Two Ingredient Pizza Dough

Two Ingredient Pizza Dough

Photo by: Armando Rafael ©2016, Television Food Network, G.P. All Rights Reserved

Armando Rafael, 2016, Television Food Network, G.P. All Rights Reserved

Home Pizza Ovens

The next step in our obsession with the perfect pandemic food.

Pizza was the winning food of 2020. Sales skyrocketed. Both chain and independent pizza shops saw double-digit growth. And as more of us were stuck at home we started to dabble in making our own from scratch. Google searches for pizza dough recipes and pizza stones saw an uptick as did pizza ovens. We predict playing with pizza at home is only going to get bigger. Especially with home pizza ovens that give brick-oven results. We’re into the Scotland-based company Ooni that makes wood- and charcoal-fired pizza ovens (with the option for gas on some models). Their Instagram account @oonihq is 245K+ followers strong. And Breville has made a great indoor option with their countertop Crispy Crust Pizza Maker.

Gulab Jamun

Gulab Jamun

Photo by: Teri Lyn Fisher

Teri Lyn Fisher

365 Days of Celebration

More celebration than ever before.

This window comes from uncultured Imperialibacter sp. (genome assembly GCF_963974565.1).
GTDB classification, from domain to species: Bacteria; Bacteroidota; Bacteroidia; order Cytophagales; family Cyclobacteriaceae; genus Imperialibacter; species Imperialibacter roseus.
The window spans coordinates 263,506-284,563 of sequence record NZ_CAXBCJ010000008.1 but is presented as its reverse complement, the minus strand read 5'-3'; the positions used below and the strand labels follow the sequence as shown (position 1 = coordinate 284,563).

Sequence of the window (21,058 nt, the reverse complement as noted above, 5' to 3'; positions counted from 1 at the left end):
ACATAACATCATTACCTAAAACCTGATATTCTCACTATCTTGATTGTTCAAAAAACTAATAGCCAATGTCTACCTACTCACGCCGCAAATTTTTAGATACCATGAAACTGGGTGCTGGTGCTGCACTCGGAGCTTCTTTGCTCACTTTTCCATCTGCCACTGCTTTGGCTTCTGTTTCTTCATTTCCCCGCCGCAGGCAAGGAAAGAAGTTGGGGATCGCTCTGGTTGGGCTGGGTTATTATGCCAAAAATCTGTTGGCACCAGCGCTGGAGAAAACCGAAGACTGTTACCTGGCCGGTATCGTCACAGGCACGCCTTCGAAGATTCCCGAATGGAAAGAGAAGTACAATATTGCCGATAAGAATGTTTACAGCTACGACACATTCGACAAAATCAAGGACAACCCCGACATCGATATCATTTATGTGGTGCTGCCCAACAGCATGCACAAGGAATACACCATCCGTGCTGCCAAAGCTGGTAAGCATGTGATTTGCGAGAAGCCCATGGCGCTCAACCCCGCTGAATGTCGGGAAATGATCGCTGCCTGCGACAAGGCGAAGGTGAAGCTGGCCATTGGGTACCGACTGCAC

Homebound and stressed Americans looked for any excuse to celebrate in 2020, and they did it with food. If you had never celebrated holidays like Lunar New Year and the Mid-Autumn Festival, Diwali and Holi from India and Chuseok from Korea, you might have made a point of it in 2020, and we expect that will continue and grow in 2021. Also expect to see increased celebration with food for smaller national holidays like Siblings Day, National Ice Cream Day and National Love Your Pet Day. And the creation of personal holidays like monthsaries (month-by-month anniversary celebrations).

The Imperfect Cook

Perfection takes a backseat to reality in the kitchen.

Many of us had to get creative when it came to cooking in 2020. Maybe we couldn’t find the ingredients we needed or didn’t know how to boil water before having to cook every meal. Whatever the reason, we embraced imperfect cooking and so did professionals: chef Chris Fischer became culinary instructor to his wife in the self-shot Amy Schumer Learns How to Cook and Michael Symon shared Daily Dinners – simple pantry recipes and videos – on Facebook. Expect to see more unpolished and real food posts on social media from novices and pros. Plus more forgiving recipes that allow you to off-road with your own flourishes or necessary substitutions.